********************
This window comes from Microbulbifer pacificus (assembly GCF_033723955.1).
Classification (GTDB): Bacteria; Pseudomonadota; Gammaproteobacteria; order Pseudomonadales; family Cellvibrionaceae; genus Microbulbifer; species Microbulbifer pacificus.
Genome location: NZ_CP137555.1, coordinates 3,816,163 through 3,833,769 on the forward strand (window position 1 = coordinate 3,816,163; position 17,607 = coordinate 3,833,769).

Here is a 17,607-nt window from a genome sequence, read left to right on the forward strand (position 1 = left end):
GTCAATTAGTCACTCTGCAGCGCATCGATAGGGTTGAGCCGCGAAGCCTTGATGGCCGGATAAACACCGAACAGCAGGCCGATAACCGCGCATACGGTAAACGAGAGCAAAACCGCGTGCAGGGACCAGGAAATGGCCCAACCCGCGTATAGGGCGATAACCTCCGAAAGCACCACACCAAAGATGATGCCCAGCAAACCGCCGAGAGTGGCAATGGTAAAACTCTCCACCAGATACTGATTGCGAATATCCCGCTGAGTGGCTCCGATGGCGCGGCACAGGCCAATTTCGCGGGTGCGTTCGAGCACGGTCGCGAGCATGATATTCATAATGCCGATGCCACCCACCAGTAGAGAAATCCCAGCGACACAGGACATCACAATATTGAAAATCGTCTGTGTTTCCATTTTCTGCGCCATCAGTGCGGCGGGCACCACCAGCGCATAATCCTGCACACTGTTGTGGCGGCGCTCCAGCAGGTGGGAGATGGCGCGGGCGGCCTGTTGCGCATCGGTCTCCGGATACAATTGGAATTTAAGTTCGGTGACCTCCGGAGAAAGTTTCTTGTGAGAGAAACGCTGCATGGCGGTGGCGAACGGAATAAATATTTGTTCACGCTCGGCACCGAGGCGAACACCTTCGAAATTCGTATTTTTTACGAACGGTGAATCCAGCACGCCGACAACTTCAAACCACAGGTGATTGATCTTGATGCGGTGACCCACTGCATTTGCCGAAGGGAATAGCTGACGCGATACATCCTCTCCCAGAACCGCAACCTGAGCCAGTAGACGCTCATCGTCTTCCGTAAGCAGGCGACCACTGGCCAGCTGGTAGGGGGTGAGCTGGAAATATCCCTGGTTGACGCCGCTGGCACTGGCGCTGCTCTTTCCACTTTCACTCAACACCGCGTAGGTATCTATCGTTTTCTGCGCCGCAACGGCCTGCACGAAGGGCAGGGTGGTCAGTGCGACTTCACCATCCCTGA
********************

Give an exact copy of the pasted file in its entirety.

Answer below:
This window comes from Microbulbifer pacificus (assembly GCF_033723955.1).
Classification (GTDB): Bacteria; Pseudomonadota; Gammaproteobacteria; order Pseudomonadales; family Cellvibrionaceae; genus Microbulbifer; species Microbulbifer pacificus.
Genome location: NZ_CP137555.1, coordinates 3,816,163 through 3,833,769 on the forward strand (window position 1 = coordinate 3,816,163; position 17,607 = coordinate 3,833,769).

Here is a 17,607-nt window from a genome sequence, read left to right on the forward strand (position 1 = left end):
GTCAATTAGTCACTCTGCAGCGCATCGATAGGGTTGAGCCGCGAAGCCTTGATGGCCGGATAAACACCGAACAGCAGGCCGATAACCGCGCATACGGTAAACGAGAGCAAAACCGCGTGCAGGGACCAGGAAATGGCCCAACCCGCGTATAGGGCGATAACCTCCGAAAGCACCACACCAAAGATGATGCCCAGCAAACCGCCGAGAGTGGCAATGGTAAAACTCTCCACCAGATACTGATTGCGAATATCCCGCTGAGTGGCTCCGATGGCGCGGCACAGGCCAATTTCGCGGGTGCGTTCGAGCACGGTCGCGAGCATGATATTCATAATGCCGATGCCACCCACCAGTAGAGAAATCCCAGCGACACAGGACATCACAATATTGAAAATCGTCTGTGTTTCCATTTTCTGCGCCATCAGTGCGGCGGGCACCACCAGCGCATAATCCTGCACACTGTTGTGGCGGCGCTCCAGCAGGTGGGAGATGGCGCGGGCGGCCTGTTGCGCATCGGTCTCCGGATACAATTGGAATTTAAGTTCGGTGACCTCCGGAGAAAGTTTCTTGTGAGAGAAACGCTGCATGGCGGTGGCGAACGGAATAAATATTTGTTCACGCTCGGCACCGAGGCGAACACCTTCGAAATTCGTATTTTTTACGAACGGTGAATCCAGCACGCCGACAACTTCAAACCACAGGTGATTGATCTTGATGCGGTGACCCACTGCATTTGCCGAAGGGAATAGCTGACGCGATACATCCTCTCCCAGAACCGCAACCTGAGCCAGTAGACGCTCATCGTCTTCCGTAAGCAGGCGACCACTGGCCAGCTGGTAGGGGGTGAGCTGGAAATATCCCTGGTTGACGCCGCTGGCACTGGCGCTGCTCTTTCCACTTTCACTCAACACCGCGTAGGTATCTATCGTTTTCTGCGCCGCAACGGCCTGCACGAAGGGCAGGGTGGTCAGTGCGACTTCACCATCCCTGA